Known for being economical in terms of space and sticker price, prefabricated homes are also boasting increasingly abbreviated build times. One modest-sized dwelling in Castlemaine, Australia took a mere 10 days to construct and garnered an esteemed sustainability marque from PassivHaus to boot. One of the world’s fastest-growing energy performance standards, ‘Passive House’ accreditation is doled out solely to homes operating on 90 percent less energy than traditional homes. For consideration, three eco-friendly parameters are paramount: thermal performance, airtightness, and ventilation. The most efficient homes use the sun, internal heat sources, and heat recovery for insulation, avoiding the need for energy-guzzling radiators even in the icy throes of winter. At just 419 square feet, the Passive House in Castlemaine, Australia (the first in the country to receive this certification) comprises a wooden frame with wool and fiber insulation and a facade clad in steel to confer a modern look. Further insulation comes from the triple-glazed windows and specially engineered seals protecting the windows and floors, which is made from an air-tight membrane called Intello. Keeping the interior snug and toasty year-round is an energy recovery system which, contrary to ordinary logic, funnels air into the house, heating it in the winter and cooling it in the summer at low running cost while also keeping moisture out. The system also tamps down heat transfer, giving the exterior of the house a u-value (heat transfer coefficient) of 0.261 watts per square meter. The lower a home’s u-value, the better its insulation. As a result, annual heating, electricity and hot water demands for the Castlemaine Passivhaus are a mere 11 kilowatt hours per square foot. Designed by Australian architectural firm CARBONlite, which specializes in prefab homes, the various sections of the Castlemaine dwelling were built off-site over a 5-day period. Once assembled on site, the exterior was erected and the building made wind and watertight that same day. The house has a mono pitch roof with an overhang to provide shade and minimize overheating during Australia’s scorching summers.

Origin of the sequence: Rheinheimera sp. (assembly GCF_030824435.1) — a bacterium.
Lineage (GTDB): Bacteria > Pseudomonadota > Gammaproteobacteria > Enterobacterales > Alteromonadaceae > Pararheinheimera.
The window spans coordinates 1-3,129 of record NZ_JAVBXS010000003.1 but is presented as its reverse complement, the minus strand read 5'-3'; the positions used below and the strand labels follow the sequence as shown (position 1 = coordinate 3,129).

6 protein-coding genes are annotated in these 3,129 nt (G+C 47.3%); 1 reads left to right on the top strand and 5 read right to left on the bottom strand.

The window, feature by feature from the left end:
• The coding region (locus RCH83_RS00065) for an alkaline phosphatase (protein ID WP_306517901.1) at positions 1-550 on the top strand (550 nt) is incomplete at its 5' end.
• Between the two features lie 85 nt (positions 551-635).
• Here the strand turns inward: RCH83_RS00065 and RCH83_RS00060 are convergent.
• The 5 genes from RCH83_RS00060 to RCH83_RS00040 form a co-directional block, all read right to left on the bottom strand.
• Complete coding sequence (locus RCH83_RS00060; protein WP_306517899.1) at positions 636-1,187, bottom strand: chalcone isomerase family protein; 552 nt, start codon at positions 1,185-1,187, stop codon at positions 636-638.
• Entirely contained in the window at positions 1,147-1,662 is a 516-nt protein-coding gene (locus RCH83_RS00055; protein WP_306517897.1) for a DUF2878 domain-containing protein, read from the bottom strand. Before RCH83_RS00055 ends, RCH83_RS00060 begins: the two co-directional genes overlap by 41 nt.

The most famous architect in the world agrees that his latest building kind of looks like a crumpled brown paper bag. But that’s not necessarily a bad thing, said Frank Gehry, the creator of the very wavy, very paper bag-y Dr. Chau Chak Wing Building at the University of Technology, Sydney. "It is a container, maybe it is a brown paper bag," said the starchitect at the building's recent opening. "But it is flexible on the inside; there is a lot of room for change and movement which I think in the world today is essential." The structure has been so universally compared to the disposable sacks used to carry a child's lunch because of its waving brown brick facade, which certainly looks like crinkled paper—especially from a distance. To allow light into the 11-story bag—sorry, building—there are prominent, rectangular windows punched through the rippling facade. There are also large expanses of glass tucked behind the paper—sorry, brick. Taken altogether, the starchitect’s first completed project in Australia looks like a throwback to some of his early work with its heavy use of masonry. An interior staircase that is sheathed in a warped metallic skin is more in line with Gehry's recent projects. Since Gehry said the design was inspired by a tree house, the paper bag comparison is not ideal. When he was was recently asked if he was happy with the final product, he reportedly replied: "Oh boy, I’m Jewish and I feel guilty about everything." Hey, chin up, Gehry. It's not all bad news, Australia’s Governor-General Sir Peter Cosgrove said the building looked like “the most beautiful squashed brown paper bag” he had even seen. So, at the very least, it beat the competition. You can watch a timelapse video of the building's construction below.